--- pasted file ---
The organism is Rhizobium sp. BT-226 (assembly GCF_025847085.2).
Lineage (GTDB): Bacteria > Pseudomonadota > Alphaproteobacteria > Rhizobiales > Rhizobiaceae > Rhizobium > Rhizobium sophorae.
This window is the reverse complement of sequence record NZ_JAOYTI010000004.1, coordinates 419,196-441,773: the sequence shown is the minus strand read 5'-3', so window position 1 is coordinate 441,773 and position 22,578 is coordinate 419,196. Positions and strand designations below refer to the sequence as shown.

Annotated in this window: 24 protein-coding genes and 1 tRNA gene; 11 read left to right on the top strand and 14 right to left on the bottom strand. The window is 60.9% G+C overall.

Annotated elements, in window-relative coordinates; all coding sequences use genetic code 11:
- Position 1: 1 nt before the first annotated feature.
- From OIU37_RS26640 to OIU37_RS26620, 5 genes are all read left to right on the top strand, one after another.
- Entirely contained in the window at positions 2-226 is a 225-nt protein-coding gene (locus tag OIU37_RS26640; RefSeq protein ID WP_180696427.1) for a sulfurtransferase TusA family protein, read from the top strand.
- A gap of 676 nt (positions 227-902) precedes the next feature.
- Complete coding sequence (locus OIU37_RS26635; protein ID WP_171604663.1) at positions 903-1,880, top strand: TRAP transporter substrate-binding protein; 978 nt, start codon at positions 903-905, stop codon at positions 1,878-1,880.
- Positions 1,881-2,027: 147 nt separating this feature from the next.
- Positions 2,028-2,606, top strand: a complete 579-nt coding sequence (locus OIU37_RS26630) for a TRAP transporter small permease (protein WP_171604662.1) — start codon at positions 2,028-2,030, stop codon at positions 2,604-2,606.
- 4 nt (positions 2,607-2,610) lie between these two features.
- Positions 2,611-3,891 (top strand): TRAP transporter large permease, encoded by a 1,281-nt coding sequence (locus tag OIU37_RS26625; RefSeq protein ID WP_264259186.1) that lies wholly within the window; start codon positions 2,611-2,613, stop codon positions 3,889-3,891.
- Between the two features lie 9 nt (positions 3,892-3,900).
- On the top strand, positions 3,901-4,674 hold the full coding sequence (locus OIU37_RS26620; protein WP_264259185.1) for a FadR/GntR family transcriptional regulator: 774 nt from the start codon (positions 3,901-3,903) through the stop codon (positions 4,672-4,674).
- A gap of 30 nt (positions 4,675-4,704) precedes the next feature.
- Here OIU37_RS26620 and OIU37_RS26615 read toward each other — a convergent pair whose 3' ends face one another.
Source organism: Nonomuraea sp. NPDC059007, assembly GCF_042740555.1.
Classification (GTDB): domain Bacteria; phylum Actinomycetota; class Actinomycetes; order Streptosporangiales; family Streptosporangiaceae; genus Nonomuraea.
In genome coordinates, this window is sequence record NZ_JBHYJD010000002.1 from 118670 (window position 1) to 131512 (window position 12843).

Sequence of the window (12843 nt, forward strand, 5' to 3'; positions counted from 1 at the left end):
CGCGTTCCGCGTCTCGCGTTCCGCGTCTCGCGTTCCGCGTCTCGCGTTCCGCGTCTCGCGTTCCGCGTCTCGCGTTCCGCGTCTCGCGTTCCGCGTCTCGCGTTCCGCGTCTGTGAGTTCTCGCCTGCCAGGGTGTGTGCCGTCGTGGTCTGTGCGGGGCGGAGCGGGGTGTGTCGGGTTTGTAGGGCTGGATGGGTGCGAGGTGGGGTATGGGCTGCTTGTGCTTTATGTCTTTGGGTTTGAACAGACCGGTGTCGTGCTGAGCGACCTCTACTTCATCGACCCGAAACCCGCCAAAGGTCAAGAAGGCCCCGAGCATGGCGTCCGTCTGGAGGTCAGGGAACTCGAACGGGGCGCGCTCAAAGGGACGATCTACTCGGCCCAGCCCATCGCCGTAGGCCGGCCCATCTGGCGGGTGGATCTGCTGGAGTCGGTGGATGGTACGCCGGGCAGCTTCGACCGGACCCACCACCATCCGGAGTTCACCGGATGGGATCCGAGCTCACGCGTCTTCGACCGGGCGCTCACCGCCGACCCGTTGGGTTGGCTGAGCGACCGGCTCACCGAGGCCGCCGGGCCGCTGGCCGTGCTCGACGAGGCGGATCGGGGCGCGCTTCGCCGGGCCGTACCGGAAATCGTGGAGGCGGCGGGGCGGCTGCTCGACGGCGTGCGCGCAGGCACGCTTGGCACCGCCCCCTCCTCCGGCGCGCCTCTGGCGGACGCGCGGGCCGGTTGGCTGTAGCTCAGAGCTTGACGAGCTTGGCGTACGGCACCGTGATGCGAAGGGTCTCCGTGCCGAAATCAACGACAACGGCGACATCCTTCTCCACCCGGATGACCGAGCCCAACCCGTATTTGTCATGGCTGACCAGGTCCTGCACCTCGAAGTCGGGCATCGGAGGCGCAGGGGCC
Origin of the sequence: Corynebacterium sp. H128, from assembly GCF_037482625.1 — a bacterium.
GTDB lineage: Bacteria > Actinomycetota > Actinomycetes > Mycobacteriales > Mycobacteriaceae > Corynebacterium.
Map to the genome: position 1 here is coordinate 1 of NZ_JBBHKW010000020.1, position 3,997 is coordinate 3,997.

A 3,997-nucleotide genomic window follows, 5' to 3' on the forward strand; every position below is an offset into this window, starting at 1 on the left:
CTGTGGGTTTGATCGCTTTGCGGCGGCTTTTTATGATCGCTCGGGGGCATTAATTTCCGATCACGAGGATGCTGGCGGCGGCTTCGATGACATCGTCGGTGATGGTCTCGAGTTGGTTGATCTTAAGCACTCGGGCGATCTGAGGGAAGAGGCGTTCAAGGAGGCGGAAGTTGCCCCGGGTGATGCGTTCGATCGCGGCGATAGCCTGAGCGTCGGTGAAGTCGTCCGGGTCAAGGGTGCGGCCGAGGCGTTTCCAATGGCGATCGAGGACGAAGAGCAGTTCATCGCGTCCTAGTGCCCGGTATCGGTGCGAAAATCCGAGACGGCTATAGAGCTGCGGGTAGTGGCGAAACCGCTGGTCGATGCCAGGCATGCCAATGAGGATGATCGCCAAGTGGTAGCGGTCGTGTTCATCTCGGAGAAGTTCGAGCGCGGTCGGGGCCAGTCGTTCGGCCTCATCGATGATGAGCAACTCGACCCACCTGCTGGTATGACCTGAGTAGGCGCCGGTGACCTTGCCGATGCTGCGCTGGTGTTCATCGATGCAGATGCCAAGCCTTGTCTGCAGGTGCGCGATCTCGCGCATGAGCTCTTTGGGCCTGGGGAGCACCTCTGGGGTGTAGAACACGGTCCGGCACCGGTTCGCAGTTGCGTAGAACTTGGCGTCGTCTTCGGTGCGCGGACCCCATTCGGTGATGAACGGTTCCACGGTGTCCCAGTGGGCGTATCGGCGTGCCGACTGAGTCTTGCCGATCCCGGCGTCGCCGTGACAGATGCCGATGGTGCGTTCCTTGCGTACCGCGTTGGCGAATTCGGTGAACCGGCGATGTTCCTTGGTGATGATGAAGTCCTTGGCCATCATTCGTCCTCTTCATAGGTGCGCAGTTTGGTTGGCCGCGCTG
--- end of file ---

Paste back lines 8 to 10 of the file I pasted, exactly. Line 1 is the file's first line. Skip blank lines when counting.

- Entirely contained in the window at positions 2-226 is a 225-nt protein-coding gene (locus tag OIU37_RS26640; RefSeq protein ID WP_180696427.1) for a sulfurtransferase TusA family protein, read from the top strand.
- A gap of 676 nt (positions 227-902) precedes the next feature.
- Complete coding sequence (locus OIU37_RS26635; protein ID WP_171604663.1) at positions 903-1,880, top strand: TRAP transporter substrate-binding protein; 978 nt, start codon at positions 903-905, stop codon at positions 1,878-1,880.